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Dancing with Maya

Lord Shiva Nataraja, The Cosmic Dancer

One day, my teacher was answering a fellow student’s question and he remarked about how our egos are “…dancing with Maya.” Maya, a Sanskrit term, loosely means ‘illusion.’ It is really our perception of what is real that is illusion. What we see as real is merely the manifestation of the One Reality. However, we perceive our physical world, including ourselves, as separate from the One Reality or God. The truth is that there is no separation. The idea of separation is the illusion.

I’ve used this analogy before, but if you remember the TV show Star Trek Voyager, the crew was able to entertain themselves on the holodeck. This was a place where various holographic worlds were created and story lines played out with the crewmembers acting out roles. While they were in the story, everything seemed perfectly real to them.  But, of course, none of it was. So, while we think of the world we live in as real, which it isn’t – physicists say reality is more holographic in nature -we, our egos that is, are merely characters in a play acting out a script on the world stage.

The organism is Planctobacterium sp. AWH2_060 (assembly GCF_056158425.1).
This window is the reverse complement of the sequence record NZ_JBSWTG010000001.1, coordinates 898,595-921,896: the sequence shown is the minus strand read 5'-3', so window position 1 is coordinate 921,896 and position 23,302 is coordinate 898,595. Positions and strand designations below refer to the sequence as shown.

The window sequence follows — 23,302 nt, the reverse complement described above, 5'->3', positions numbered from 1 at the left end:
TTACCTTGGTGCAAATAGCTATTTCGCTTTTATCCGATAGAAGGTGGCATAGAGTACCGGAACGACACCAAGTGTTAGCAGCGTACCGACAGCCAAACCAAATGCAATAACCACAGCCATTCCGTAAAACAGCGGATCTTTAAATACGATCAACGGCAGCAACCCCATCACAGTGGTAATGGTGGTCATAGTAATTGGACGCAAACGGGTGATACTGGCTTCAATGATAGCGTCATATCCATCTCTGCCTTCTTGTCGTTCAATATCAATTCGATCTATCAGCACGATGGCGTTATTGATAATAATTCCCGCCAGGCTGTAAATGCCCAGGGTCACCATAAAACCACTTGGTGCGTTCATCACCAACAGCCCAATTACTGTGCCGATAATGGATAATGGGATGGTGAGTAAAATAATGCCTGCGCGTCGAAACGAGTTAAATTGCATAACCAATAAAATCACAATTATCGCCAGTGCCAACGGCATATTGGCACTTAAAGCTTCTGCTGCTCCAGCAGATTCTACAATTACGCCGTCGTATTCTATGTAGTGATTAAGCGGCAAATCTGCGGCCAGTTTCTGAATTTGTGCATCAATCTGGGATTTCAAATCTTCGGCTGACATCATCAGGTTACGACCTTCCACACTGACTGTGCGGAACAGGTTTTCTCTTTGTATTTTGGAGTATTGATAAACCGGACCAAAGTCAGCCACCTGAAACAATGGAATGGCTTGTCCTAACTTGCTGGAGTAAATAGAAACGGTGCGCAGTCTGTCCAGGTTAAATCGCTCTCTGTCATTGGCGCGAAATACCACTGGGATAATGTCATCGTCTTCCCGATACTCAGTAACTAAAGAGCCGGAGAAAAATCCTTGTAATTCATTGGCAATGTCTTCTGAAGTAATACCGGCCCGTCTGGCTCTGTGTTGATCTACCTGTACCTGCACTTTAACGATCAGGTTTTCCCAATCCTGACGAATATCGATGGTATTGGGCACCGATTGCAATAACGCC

In the first Matrix movie, Morpheus continually tries to show Neo who he really is – or isn’t, which is Thomas Anderson living a tedious life within the confines of a computer generated ‘reality.’  Through a number of experiences, Neo is freed from the limited perceptions of his mind and by the end of the movie knows the truth. He sees the physical world as the computer generated illusion and therefore knows that the bullets that are meant to kill him are not real.

The reason we can’t accept the world as illusion is because we don’t see that the material ‘stuff’ the world is made of is not ‘stuff’ at all. Physics has proven that nothing is solid.  What’s more, the kinetic theory of solids, liquids and gases tells us that nothing is static, which means the ‘particles’ that make up matter are always in motion.  However, these ‘particles’ of matter are atoms and when you look at atoms you will find that subatomic matter is not matter at all but energetic patterns. Physicist and author Fritjof Capra in his book, the Tao of Physics, says, “…the constituents of matter and the basic phenomena involving them are all interconnected, interrelated and interdependent; that they cannot be understood as isolated entities but only as integrated parts of the whole.” He goes on to say that “…particles are processes rather than objects,” and that, “…subatomic matter is continually creating and destroying itself through the emission and absorption of virtual particles.”